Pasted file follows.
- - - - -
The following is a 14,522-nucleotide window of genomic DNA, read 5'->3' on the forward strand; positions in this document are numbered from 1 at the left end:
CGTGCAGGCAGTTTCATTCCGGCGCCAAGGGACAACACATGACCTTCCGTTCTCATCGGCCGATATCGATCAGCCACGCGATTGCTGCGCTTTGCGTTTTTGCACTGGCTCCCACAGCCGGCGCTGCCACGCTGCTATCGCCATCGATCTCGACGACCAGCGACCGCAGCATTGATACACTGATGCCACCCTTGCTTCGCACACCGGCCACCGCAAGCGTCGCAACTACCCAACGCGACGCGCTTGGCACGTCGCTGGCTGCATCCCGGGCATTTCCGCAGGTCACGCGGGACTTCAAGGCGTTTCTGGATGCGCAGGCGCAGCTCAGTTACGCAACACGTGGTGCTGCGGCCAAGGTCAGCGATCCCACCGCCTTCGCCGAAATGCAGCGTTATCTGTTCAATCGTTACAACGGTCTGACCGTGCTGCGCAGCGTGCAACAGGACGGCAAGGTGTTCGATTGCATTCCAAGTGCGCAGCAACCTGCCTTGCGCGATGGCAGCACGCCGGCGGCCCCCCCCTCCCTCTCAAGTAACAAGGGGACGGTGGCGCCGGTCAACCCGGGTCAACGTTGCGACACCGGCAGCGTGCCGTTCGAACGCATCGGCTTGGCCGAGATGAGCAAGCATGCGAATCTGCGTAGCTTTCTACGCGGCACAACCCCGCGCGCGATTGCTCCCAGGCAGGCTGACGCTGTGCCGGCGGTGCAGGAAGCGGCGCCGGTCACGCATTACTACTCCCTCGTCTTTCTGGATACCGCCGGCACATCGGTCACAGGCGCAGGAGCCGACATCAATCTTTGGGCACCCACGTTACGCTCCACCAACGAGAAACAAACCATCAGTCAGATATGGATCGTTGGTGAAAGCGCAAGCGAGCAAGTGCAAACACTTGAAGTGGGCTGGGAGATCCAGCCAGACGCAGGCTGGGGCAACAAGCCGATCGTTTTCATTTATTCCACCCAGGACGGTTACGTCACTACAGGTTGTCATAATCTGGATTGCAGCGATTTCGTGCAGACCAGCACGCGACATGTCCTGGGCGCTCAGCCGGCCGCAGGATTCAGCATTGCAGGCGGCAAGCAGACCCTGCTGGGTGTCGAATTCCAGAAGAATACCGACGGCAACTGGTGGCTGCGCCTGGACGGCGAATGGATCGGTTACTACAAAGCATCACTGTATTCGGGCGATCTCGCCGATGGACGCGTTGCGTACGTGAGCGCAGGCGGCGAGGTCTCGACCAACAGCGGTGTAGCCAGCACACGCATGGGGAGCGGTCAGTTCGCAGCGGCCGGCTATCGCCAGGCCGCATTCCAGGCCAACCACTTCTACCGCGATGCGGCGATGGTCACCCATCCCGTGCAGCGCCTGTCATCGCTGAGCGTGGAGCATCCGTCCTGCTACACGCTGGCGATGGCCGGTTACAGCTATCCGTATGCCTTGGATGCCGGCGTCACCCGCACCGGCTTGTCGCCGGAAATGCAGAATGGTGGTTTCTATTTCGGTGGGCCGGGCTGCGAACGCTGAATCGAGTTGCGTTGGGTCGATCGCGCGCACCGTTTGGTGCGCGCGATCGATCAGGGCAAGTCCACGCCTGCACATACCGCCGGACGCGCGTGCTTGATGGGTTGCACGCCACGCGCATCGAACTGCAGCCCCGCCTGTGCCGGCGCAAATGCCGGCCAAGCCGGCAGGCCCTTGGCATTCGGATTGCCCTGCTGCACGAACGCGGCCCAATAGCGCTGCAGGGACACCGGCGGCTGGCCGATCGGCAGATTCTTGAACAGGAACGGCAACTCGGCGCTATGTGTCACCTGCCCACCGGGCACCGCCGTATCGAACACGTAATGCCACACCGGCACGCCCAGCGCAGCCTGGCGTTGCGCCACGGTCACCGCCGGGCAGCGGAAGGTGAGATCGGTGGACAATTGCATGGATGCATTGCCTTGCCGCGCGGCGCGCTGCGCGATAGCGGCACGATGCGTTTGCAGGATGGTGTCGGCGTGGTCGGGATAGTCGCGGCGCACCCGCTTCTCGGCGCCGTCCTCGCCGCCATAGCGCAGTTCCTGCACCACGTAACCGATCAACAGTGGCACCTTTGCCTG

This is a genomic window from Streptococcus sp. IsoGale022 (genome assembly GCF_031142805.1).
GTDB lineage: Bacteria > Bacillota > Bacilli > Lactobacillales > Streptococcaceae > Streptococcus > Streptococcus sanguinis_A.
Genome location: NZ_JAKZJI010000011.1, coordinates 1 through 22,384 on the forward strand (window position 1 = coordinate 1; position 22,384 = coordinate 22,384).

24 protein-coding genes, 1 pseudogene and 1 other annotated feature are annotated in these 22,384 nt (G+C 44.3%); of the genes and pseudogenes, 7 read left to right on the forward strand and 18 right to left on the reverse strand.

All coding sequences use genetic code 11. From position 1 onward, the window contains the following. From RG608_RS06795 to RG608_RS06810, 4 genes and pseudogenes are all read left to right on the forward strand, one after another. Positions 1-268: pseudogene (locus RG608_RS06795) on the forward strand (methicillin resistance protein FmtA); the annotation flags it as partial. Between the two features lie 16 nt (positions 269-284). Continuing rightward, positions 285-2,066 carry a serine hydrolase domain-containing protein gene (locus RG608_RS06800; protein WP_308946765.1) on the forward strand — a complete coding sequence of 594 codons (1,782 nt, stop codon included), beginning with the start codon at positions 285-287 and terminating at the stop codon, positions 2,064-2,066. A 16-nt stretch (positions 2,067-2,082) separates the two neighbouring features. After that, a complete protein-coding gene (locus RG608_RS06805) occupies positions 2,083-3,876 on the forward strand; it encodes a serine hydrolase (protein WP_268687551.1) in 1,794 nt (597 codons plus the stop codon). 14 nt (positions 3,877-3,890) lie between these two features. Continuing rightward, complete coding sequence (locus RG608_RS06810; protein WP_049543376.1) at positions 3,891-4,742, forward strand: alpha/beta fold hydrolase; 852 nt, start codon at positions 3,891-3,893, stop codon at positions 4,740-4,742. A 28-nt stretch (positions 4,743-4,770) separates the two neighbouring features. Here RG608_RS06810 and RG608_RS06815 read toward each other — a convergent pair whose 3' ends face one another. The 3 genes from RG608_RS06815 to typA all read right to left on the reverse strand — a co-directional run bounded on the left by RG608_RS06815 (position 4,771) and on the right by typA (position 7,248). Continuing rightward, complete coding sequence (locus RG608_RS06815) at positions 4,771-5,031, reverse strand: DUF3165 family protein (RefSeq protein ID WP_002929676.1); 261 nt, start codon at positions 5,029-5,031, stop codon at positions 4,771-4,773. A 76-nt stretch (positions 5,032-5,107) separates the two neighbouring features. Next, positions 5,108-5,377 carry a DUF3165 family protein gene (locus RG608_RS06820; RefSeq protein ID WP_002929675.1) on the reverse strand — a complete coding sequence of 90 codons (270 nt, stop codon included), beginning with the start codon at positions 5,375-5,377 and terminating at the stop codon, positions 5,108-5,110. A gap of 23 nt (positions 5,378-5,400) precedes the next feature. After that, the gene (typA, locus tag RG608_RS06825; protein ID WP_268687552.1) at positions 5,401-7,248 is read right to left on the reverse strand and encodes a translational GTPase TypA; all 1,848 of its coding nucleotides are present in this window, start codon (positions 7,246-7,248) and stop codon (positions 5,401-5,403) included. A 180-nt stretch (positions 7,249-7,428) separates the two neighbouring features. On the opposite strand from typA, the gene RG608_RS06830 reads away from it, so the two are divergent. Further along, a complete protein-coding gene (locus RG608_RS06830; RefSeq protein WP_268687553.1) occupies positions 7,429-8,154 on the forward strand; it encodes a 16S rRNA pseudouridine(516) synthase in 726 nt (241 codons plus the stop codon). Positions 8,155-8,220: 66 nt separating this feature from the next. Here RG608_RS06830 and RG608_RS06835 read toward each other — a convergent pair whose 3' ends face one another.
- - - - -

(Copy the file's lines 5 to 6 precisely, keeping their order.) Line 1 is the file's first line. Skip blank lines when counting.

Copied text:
Genome location: NZ_JAKZJI010000011.1, coordinates 1 through 22,384 on the forward strand (window position 1 = coordinate 1; position 22,384 = coordinate 22,384).

24 protein-coding genes, 1 pseudogene and 1 other annotated feature are annotated in these 22,384 nt (G+C 44.3%); of the genes and pseudogenes, 7 read left to right on the forward strand and 18 right to left on the reverse strand.